Ever heard the sound of a blue whale? Listen to it recorded first time off Kerala coast

The humpback whale named Luban had set off on its journey from Masirah Bay off Oman in November 2017 towards Kerala. (Photo by Ishara S. KODIKARA / AFP)

Thiruvananthapuram: Researchers have recorded the sound of the blue whale for the first time off the Kerala coast. Incidentally, the researchers were tracking the travel path of a humpback whale named ‘Luban’ which had reached coast of the state from the sea off Oman two years ago when they stumbled on a sound similar to that emanating from a conch shell belonging to the blue whale.

The audio clip of the blue whale’s sound has been accessed by ‘Manorama Online.’ It was recorded on ‘hydrophone’, an equipment installed on the seafloor 50 feet below the surface between Vizhinjam and Poovar in Thiruvananthapuram district of Kerala.

Tracking Luban

The humpback whale named Luban had set off on its journey from Masirah Bay off Oman in November 2017 towards Kerala and was tracked by an organization named Arabian Sea Humpback Whale Network using satellite-based radio tagging. This information was passed on by the Arabian Sea Network to researchers based in India.

Previously, scientists believed that humpback whales did not travel across the Arabian Sea even though they covered almost 25,000 km every year during migrations.


On receiving the information from the Arabian Sea Network, scientists attached to the Department of Aquatic Biology and Fisheries under the Kerala University began tracking Luban with help of Coast Guard. The humpback whale, which is black or grey in colour with white on the underbelly and tip of the tail, swam at a speed of around five km per hour. At intervals of 40 minutes, it came to the sea surface.

Researchers observed that Luban continued its journey to Mannar off the Tamil Nadu coast from Kerala and returned to the Oman coast after one month. Soon, a study was launched by the Aquatic Biology Department along with the Arabian Sea Network under the leadership of Dr Dipani Sutaria, who researched on sea mammals.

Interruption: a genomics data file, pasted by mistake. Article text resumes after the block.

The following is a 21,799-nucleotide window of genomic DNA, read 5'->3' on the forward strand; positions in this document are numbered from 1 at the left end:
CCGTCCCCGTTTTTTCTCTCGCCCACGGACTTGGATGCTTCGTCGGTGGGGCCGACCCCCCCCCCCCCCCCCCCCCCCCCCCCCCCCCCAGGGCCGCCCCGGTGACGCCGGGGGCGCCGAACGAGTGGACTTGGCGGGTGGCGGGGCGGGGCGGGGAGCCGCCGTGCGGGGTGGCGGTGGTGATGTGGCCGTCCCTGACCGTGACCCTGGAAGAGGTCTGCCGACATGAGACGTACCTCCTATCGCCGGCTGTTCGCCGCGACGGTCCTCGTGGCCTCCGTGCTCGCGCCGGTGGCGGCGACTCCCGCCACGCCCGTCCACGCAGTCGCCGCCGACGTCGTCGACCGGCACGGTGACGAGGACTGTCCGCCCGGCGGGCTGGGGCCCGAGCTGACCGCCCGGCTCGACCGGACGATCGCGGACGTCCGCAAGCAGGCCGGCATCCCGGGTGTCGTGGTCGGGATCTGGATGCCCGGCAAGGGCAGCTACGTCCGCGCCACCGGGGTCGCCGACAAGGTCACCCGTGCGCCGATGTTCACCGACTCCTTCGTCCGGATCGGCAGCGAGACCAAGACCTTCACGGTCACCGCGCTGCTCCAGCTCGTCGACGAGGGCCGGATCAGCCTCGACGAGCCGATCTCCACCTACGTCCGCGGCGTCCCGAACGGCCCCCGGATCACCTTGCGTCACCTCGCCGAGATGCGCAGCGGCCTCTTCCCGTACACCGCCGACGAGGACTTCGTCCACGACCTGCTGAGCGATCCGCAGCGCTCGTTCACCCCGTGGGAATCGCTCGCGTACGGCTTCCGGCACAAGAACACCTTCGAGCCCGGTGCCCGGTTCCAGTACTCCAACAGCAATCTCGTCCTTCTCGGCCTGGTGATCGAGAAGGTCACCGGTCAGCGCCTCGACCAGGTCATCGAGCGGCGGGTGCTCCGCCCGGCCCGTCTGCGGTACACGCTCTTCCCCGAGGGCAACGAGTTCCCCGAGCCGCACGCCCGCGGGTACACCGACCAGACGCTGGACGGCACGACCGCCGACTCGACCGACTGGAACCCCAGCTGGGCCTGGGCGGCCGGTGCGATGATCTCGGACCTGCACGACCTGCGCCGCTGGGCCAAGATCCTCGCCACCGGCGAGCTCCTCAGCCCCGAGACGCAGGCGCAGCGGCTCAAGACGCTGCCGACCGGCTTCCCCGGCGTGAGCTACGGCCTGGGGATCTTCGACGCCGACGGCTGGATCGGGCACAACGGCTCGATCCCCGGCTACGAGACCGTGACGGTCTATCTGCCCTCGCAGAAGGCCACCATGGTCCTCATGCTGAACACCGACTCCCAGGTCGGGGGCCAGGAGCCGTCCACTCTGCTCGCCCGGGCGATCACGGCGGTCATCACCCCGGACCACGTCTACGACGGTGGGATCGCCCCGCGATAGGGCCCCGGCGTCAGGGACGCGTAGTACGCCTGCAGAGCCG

Seeking fisherfolk’s help

Whales are a very difficult subject to study as they could be located only at least 30 km off the shore and the expenses involved are high. To overcome these challenges, Dr A Biju Kumar, head of the Aquatic Biology Department, and his team decided to seek the help of fisherfolk who ventured into the deep sea.

Many veteran fishermen have deep knowledge about whales. The researchers interviewed these fishermen and filed their observations. According to the fishermen, whales are often sighted after the monsoon following shoals of sardine. The massive mammals sometimes approached their boats, said the fishermen, who saw whales after sailing 20-30 km away from the shore.

Expanding the study

Subsequently, Biju Kumar’s team decided to study other whales also in addition to the humpback whale and the research began in 2019 after obtaining permission from the Forest Department as whales are an endangered species.

As part of the project, the hydrophone was installed in March 2021 with the support of Arabian Sea Network, Coast Guard and Marine Police. The hydrophone needed to be fixed 50 feet below the sea surface and the services of divers from Pondicherry was sought as divers in Kerala were trained to reach only a depth of 30 feet.

The hydrophone, fixed between the rocks on the floor, had a battery life of three months and it was retrieved in June this year. Researchers examined the recordings with special software and checked for the sound of a humpback whale. However, to their surprise, what the scientists heard was the sound of the blue whale.

Peculiarities of a blue whale

According to scientists, each whale produces a different sound. Whales communicate using their sound and that recorded off Kerala coast was emitted after a meal. While a blue whale’s sound could be heard 30 km away, that of a humpback whale is audible 50-100 km away. In fact, one can listen to these sounds even from the shore at night.

Even though blue whale, the biggest creature on earth, is present in all oceans, the most massive ones live in the Atlantic, which is its natural habitat. The variety seen in the Indian Ocean has a length of 30 metres and weighs 150 tonnes. Blue whales feed mainly on tiny marine creatures such as prawns and need five tonnes of food a day.

Photo by Ishara S. KODIKARA / AFP

Researchers said that more studies are required to learn the path of the whales visiting the Kerala coast. There is significant presence of whales near the southern coast of Kerala and studying them would not be much difficult as the animals travel through the sea between India and Sri Lanka, they added. 

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